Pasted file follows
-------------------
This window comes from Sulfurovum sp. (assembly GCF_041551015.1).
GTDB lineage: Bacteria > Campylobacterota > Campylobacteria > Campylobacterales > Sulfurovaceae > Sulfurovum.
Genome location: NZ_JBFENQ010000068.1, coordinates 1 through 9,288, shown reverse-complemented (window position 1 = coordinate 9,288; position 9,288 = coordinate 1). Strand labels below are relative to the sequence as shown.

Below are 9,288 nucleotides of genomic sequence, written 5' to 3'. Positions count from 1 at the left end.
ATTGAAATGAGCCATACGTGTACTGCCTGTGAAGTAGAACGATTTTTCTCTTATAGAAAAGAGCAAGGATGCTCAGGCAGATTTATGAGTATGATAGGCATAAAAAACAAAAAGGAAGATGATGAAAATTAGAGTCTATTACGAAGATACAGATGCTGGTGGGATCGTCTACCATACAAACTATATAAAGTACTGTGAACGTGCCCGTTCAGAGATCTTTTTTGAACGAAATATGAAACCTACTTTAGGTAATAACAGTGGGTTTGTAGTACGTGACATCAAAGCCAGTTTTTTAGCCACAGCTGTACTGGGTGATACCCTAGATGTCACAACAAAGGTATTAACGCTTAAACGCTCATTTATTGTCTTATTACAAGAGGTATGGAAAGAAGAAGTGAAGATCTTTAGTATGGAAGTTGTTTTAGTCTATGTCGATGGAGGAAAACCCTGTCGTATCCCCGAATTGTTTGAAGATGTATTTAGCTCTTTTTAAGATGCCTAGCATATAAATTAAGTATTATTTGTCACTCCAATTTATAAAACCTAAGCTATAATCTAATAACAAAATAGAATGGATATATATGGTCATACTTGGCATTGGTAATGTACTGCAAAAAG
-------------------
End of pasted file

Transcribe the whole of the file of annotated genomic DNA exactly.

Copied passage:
This window comes from Sulfurovum sp. (assembly GCF_041551015.1).
GTDB lineage: Bacteria > Campylobacterota > Campylobacteria > Campylobacterales > Sulfurovaceae > Sulfurovum.
Genome location: NZ_JBFENQ010000068.1, coordinates 1 through 9,288, shown reverse-complemented (window position 1 = coordinate 9,288; position 9,288 = coordinate 1). Strand labels below are relative to the sequence as shown.

Below are 9,288 nucleotides of genomic sequence, written 5' to 3'. Positions count from 1 at the left end.
ATTGAAATGAGCCATACGTGTACTGCCTGTGAAGTAGAACGATTTTTCTCTTATAGAAAAGAGCAAGGATGCTCAGGCAGATTTATGAGTATGATAGGCATAAAAAACAAAAAGGAAGATGATGAAAATTAGAGTCTATTACGAAGATACAGATGCTGGTGGGATCGTCTACCATACAAACTATATAAAGTACTGTGAACGTGCCCGTTCAGAGATCTTTTTTGAACGAAATATGAAACCTACTTTAGGTAATAACAGTGGGTTTGTAGTACGTGACATCAAAGCCAGTTTTTTAGCCACAGCTGTACTGGGTGATACCCTAGATGTCACAACAAAGGTATTAACGCTTAAACGCTCATTTATTGTCTTATTACAAGAGGTATGGAAAGAAGAAGTGAAGATCTTTAGTATGGAAGTTGTTTTAGTCTATGTCGATGGAGGAAAACCCTGTCGTATCCCCGAATTGTTTGAAGATGTATTTAGCTCTTTTTAAGATGCCTAGCATATAAATTAAGTATTATTTGTCACTCCAATTTATAAAACCTAAGCTATAATCTAATAACAAAATAGAATGGATATATATGGTCATACTTGGCATTGGTAATGTACTGCAAAAAG